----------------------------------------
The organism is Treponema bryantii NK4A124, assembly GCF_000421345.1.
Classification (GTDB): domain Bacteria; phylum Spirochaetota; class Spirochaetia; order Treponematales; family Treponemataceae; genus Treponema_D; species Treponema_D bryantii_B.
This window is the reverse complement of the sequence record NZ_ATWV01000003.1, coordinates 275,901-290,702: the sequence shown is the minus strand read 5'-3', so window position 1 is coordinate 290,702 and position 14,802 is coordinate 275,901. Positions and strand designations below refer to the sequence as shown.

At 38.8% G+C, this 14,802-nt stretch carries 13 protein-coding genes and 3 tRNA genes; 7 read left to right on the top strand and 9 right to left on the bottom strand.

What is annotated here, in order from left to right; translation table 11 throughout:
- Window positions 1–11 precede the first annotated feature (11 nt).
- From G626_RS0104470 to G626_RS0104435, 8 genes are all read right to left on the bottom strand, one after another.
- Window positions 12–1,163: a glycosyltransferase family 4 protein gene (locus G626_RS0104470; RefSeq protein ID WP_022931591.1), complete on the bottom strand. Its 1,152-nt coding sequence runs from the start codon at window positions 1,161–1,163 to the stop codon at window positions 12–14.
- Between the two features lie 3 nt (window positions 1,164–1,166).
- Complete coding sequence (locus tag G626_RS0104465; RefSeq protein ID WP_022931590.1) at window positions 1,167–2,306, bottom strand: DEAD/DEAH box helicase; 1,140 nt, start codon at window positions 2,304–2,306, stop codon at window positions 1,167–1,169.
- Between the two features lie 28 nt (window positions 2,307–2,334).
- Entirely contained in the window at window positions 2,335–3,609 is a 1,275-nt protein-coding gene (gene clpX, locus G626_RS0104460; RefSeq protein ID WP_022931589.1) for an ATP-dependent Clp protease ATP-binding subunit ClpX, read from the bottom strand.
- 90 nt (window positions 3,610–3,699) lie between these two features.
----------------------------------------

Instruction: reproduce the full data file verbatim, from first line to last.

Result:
The organism is Treponema bryantii NK4A124, assembly GCF_000421345.1.
Classification (GTDB): domain Bacteria; phylum Spirochaetota; class Spirochaetia; order Treponematales; family Treponemataceae; genus Treponema_D; species Treponema_D bryantii_B.
This window is the reverse complement of the sequence record NZ_ATWV01000003.1, coordinates 275,901-290,702: the sequence shown is the minus strand read 5'-3', so window position 1 is coordinate 290,702 and position 14,802 is coordinate 275,901. Positions and strand designations below refer to the sequence as shown.

At 38.8% G+C, this 14,802-nt stretch carries 13 protein-coding genes and 3 tRNA genes; 7 read left to right on the top strand and 9 right to left on the bottom strand.

What is annotated here, in order from left to right; translation table 11 throughout:
- Window positions 1–11 precede the first annotated feature (11 nt).
- From G626_RS0104470 to G626_RS0104435, 8 genes are all read right to left on the bottom strand, one after another.
- Window positions 12–1,163: a glycosyltransferase family 4 protein gene (locus G626_RS0104470; RefSeq protein ID WP_022931591.1), complete on the bottom strand. Its 1,152-nt coding sequence runs from the start codon at window positions 1,161–1,163 to the stop codon at window positions 12–14.
- Between the two features lie 3 nt (window positions 1,164–1,166).
- Complete coding sequence (locus tag G626_RS0104465; RefSeq protein ID WP_022931590.1) at window positions 1,167–2,306, bottom strand: DEAD/DEAH box helicase; 1,140 nt, start codon at window positions 2,304–2,306, stop codon at window positions 1,167–1,169.
- Between the two features lie 28 nt (window positions 2,307–2,334).
- Entirely contained in the window at window positions 2,335–3,609 is a 1,275-nt protein-coding gene (gene clpX, locus G626_RS0104460; RefSeq protein ID WP_022931589.1) for an ATP-dependent Clp protease ATP-binding subunit ClpX, read from the bottom strand.
- 90 nt (window positions 3,610–3,699) lie between these two features.